The above is based on Weaver Wednesday, a weekly series about weaver species.
This species text first appeared as Weaver Wednesday : Eastern Golden Weaver on 2012-11-21
2. Breeding facts
Oct-Feb in Malawi; in Mozmbique, Apr in C region and Sept-Feb in S; Sept-Feb in South Africa
1-2 m above ground or water and often attached to a single reed stem on one side, sometimes supported by a reed on each side, or suspended from low bush, but on Zanzibar nests up to 9 m above ground in tall tamarind or coconut palm (Cocos nucifera)
Colonial; in reedbeds seldom more than 50 nests together, but 150 nests in tamarind tree (Tamarindus) on Zanzibar
2-3 eggs (South Africa)
plain white, creamy or pale blue, or marked with darker spots
average size of 53 eggs 23 x 15.1 mm (South Africa)
incubation by female, period not recorded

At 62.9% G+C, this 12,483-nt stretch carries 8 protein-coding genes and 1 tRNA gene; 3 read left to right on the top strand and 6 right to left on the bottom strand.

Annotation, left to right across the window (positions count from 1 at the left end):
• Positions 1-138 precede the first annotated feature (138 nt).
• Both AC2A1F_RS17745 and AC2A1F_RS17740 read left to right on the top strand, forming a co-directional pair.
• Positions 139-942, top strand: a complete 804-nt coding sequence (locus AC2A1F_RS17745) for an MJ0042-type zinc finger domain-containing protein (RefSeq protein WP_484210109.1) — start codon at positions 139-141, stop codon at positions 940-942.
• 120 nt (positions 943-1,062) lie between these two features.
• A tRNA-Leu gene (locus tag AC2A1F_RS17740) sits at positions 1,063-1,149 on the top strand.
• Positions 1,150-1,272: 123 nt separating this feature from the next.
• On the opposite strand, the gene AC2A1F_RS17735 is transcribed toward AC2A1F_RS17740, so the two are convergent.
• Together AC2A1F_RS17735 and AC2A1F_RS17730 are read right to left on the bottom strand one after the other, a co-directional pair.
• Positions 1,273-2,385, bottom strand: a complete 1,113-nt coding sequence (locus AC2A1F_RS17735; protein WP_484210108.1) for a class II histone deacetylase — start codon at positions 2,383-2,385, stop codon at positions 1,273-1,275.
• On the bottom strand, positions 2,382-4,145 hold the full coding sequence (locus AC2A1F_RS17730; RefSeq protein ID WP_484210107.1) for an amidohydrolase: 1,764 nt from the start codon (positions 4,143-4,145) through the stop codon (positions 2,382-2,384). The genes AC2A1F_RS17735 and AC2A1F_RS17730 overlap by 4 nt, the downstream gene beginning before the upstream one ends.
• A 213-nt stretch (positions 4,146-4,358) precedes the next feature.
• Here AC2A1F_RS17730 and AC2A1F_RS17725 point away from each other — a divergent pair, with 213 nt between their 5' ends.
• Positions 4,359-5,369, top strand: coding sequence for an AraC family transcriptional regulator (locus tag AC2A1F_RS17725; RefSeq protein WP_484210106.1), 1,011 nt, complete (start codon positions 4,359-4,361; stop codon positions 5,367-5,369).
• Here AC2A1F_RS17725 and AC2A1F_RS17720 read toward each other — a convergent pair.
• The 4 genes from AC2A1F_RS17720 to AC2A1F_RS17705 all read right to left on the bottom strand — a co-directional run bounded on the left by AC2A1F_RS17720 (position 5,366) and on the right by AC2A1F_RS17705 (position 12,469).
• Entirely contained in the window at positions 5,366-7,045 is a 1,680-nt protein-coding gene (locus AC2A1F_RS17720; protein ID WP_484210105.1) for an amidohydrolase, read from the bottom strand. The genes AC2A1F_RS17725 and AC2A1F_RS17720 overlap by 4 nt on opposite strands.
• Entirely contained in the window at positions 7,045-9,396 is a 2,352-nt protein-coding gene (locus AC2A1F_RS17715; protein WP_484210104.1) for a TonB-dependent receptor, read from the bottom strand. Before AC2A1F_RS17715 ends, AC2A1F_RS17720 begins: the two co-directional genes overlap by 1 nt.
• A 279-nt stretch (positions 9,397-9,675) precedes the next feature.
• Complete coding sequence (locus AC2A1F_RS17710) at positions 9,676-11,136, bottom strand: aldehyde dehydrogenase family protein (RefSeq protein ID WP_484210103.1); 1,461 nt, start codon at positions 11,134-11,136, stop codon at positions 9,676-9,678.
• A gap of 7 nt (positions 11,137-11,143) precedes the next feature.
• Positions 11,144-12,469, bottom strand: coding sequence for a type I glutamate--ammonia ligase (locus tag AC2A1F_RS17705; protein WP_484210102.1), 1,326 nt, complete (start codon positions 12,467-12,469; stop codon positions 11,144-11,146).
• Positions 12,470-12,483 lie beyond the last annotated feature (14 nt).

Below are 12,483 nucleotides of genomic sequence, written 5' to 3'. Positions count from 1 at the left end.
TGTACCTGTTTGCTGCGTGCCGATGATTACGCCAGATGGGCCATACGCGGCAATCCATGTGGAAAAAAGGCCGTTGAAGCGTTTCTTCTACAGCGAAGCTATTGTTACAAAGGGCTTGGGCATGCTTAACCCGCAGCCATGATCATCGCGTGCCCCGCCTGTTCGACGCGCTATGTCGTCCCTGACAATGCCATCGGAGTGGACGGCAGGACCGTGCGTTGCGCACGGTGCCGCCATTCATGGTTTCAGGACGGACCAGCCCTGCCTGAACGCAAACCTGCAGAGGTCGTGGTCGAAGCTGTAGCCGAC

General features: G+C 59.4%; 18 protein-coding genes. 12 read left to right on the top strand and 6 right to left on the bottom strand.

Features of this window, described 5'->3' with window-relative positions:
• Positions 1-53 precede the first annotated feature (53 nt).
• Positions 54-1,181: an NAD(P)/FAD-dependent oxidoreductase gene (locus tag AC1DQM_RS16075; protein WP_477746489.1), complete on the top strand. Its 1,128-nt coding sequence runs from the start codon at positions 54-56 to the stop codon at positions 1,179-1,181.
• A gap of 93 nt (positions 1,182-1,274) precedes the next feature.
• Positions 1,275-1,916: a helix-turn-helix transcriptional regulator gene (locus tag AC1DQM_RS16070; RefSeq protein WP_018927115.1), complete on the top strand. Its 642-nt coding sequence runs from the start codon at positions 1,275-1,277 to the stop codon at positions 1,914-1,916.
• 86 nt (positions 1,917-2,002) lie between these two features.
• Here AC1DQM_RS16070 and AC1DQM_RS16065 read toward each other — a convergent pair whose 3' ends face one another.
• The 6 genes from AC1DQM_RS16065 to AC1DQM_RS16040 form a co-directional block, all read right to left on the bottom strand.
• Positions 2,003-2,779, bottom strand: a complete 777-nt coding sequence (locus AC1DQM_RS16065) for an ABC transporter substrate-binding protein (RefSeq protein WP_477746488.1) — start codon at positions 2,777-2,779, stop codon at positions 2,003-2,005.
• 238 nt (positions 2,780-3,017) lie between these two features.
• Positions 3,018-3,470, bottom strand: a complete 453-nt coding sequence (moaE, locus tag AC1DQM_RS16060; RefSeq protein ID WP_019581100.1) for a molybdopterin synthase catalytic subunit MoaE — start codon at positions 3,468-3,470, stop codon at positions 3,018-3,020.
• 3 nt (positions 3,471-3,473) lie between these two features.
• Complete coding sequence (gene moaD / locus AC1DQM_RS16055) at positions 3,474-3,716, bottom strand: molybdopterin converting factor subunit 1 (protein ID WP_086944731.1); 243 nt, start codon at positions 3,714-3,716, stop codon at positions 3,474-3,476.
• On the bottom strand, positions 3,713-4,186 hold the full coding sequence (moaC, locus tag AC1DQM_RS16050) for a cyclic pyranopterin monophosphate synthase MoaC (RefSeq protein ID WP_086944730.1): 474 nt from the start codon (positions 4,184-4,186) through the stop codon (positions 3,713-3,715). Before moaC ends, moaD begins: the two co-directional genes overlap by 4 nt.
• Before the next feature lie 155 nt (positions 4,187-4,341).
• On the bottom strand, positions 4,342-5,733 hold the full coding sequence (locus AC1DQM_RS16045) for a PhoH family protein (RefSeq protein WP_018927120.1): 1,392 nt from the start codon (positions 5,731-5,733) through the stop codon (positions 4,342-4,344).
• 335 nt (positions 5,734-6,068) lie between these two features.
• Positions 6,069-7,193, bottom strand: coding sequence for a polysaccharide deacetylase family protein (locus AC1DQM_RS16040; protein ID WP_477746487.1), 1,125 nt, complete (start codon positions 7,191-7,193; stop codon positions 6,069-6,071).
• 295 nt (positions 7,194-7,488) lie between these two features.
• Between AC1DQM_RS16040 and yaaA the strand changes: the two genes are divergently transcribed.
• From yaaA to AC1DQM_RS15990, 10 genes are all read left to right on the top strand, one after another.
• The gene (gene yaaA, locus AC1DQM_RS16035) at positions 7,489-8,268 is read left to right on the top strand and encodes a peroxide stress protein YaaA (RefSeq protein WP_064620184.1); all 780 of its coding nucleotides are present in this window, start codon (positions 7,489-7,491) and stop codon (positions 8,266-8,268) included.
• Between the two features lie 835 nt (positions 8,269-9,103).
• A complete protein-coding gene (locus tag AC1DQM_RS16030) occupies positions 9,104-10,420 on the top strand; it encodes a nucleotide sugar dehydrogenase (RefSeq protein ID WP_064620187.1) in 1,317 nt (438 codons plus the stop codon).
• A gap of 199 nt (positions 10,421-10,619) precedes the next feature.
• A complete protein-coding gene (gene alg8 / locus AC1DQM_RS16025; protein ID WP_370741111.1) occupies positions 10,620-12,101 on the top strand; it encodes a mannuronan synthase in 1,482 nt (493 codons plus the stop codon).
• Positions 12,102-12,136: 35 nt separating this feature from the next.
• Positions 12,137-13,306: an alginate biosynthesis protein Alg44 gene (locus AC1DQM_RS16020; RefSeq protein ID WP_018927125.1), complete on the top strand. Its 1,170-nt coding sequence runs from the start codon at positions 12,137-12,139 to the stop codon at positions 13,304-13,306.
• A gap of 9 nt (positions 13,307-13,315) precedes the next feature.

Chicks and nestling period
nestling period 19-22 days in captivity
Breeding information based on Handbook of the Birds of the World, Vol. 15.
3. Photos of Weaver Nests
Thumb-nails of most recent PHOWN records - click on one to see its full record
See all PHOWN records for this species here.
4. Breeding distribution
Google map showing distribution (For species with small ranges you need to zoom in at the correct area to see the range):
yellow blob - range of weaver species; read more about this here.
- PHOWN records with photos
- PHOWN records with no photos (Nest Record Cards, other records)
- Birdpix records
- comments on out of range records, or interesting records
- type locality
CLICK on the marker on the map to see individual record details.
5. Range changes
Range changes in SA
The points below match the points on the map above.
Areas with very large increases include:
Areas with mixed changes:
Areas with very large decreases:
Range changes elsewhereTanzania: range extension to Tarangire NP (Demey 2007c).
The above is based on Weaver Wednesday 3, a weekly series about range changes in South African weaver species.
This species text first appeared as Weaver Wednesday 3  - Range changes : Eastern Golden Weaver on 2017-03-15